Template for Reporting Accessibility Issues

Icon of a screen with a gear overlaid.Testing is an essential part of making sure your website is accessible to all users. A combination of both automated and manual testing can efficiently provide the whole picture of your site’s accessibility and identify issues that need fixing. Recording and sharing your results helps you track progress toward your site’s accessibility goals.

Digital Accessibility Services (DAS) has created a template for assessing the accessibility of websites and presenting issues in a meaningful way to colleagues, leadership, vendors, or anyone else interested in remediating accessibility issues and monitoring progress.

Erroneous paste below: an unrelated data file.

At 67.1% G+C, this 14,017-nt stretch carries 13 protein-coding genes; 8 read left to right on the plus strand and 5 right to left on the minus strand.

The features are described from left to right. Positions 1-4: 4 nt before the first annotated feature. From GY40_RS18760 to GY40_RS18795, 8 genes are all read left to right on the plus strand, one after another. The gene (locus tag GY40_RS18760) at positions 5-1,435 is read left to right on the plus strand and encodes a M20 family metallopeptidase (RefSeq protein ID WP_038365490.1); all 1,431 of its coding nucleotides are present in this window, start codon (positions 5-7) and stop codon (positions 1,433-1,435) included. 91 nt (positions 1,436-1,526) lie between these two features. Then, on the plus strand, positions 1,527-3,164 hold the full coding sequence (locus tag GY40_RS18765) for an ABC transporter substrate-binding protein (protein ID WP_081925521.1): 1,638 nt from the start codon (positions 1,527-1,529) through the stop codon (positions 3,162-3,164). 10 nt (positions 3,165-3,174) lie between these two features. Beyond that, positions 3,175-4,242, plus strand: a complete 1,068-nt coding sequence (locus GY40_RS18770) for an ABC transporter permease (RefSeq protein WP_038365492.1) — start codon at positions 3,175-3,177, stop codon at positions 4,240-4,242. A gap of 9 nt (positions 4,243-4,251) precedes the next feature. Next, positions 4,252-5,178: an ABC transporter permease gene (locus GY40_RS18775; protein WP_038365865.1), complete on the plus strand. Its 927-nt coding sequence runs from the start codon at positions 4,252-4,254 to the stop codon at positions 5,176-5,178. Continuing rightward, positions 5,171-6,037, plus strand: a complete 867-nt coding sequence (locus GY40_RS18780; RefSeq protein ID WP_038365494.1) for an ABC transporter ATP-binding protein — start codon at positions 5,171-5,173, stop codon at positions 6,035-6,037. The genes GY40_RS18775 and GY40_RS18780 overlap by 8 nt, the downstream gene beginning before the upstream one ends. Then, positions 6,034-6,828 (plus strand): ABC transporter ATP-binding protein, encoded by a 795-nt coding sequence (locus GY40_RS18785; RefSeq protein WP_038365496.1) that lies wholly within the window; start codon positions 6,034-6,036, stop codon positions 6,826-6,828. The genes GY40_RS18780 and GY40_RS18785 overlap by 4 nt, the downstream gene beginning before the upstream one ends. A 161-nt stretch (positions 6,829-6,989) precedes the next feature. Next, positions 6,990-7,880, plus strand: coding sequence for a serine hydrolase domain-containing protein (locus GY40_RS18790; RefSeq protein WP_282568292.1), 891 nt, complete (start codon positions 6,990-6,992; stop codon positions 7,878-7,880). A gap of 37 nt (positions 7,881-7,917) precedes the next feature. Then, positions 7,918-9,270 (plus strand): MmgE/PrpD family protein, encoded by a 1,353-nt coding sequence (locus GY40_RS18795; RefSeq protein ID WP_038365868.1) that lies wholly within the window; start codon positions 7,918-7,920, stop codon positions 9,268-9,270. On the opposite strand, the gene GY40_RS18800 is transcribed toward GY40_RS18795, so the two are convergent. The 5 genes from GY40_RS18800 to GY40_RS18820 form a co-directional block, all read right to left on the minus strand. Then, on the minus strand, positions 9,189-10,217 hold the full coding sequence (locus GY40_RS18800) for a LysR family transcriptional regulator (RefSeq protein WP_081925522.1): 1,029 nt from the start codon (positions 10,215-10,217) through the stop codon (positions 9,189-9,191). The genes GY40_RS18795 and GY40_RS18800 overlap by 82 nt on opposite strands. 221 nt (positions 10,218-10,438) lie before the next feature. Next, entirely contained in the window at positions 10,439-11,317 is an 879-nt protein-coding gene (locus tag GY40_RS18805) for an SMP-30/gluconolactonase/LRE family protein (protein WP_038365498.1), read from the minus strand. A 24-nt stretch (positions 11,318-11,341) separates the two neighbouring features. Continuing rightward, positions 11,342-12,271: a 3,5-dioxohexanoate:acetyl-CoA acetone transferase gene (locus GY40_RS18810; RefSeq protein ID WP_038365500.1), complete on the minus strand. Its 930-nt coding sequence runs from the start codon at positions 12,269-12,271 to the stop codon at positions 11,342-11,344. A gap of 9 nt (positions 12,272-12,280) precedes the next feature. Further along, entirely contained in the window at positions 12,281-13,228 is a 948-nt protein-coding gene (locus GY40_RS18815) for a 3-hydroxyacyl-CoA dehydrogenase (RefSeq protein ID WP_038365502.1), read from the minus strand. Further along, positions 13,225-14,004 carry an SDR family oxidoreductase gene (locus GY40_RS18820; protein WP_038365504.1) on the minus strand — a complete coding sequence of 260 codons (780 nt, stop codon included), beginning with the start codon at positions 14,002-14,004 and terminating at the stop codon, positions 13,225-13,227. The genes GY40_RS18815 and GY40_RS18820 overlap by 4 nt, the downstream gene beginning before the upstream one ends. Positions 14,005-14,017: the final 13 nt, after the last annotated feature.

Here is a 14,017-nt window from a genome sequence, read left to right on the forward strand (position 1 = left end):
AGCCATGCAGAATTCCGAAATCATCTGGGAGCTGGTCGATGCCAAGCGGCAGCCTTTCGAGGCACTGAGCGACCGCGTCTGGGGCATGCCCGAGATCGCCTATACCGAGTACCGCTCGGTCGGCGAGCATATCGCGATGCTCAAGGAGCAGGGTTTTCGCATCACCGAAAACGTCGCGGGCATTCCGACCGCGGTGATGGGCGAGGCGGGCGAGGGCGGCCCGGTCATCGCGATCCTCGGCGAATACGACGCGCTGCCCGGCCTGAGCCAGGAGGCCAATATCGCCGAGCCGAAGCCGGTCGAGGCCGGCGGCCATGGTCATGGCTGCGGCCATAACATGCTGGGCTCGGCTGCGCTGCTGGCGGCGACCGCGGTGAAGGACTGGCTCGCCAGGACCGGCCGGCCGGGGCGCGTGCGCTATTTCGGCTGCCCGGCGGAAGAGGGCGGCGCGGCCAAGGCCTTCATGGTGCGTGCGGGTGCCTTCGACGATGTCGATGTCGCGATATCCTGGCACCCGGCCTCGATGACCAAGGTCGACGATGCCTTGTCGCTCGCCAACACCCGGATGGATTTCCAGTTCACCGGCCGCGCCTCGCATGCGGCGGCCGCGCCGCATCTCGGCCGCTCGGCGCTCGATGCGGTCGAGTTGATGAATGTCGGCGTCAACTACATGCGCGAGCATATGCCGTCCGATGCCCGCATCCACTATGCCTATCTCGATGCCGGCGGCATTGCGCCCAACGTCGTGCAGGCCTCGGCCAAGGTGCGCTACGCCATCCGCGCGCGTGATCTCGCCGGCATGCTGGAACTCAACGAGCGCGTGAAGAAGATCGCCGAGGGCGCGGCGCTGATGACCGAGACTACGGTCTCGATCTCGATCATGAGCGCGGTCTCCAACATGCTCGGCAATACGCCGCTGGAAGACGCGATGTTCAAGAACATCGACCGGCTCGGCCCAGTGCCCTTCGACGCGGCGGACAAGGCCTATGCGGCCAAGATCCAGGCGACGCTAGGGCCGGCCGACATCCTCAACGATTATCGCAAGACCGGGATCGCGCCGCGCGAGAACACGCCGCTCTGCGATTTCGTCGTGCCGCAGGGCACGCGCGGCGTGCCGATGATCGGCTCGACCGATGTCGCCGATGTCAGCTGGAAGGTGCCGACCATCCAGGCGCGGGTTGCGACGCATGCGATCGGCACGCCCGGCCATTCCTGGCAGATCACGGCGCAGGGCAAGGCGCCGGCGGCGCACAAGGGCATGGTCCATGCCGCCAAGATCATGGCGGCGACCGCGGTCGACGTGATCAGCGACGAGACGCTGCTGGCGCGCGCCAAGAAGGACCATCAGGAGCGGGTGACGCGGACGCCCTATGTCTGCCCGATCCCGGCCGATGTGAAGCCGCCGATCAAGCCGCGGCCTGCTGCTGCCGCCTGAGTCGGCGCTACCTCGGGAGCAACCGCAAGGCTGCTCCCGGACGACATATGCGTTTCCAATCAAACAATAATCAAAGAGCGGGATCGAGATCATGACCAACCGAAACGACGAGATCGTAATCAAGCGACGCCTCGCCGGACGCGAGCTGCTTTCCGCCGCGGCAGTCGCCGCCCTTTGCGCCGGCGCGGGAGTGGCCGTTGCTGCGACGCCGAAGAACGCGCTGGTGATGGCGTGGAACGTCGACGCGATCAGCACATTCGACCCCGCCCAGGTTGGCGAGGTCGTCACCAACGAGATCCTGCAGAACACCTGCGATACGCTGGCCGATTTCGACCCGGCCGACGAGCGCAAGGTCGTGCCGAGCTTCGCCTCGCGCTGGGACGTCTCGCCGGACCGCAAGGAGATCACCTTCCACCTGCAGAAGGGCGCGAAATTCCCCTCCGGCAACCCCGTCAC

Accessibility Issues Tracker Template

The Accessibility Issues Tracker spreadsheet is a framework for capturing accessibility issues on a website and providing the information needed to remediate them. Start by recording results from Siteimprove, AMP, or other automated tools in this spreadsheet. Then, as you manually test your site with the keyboard, screen reader, and content review, add any issues to the sheet. Collecting all issues in one place may help identify patterns based on sorting by different columns. Additionally, each row in the spreadsheet (representing an issue) could be entered into a bug tracking system. 

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The following columns are included in the report template: 

Impact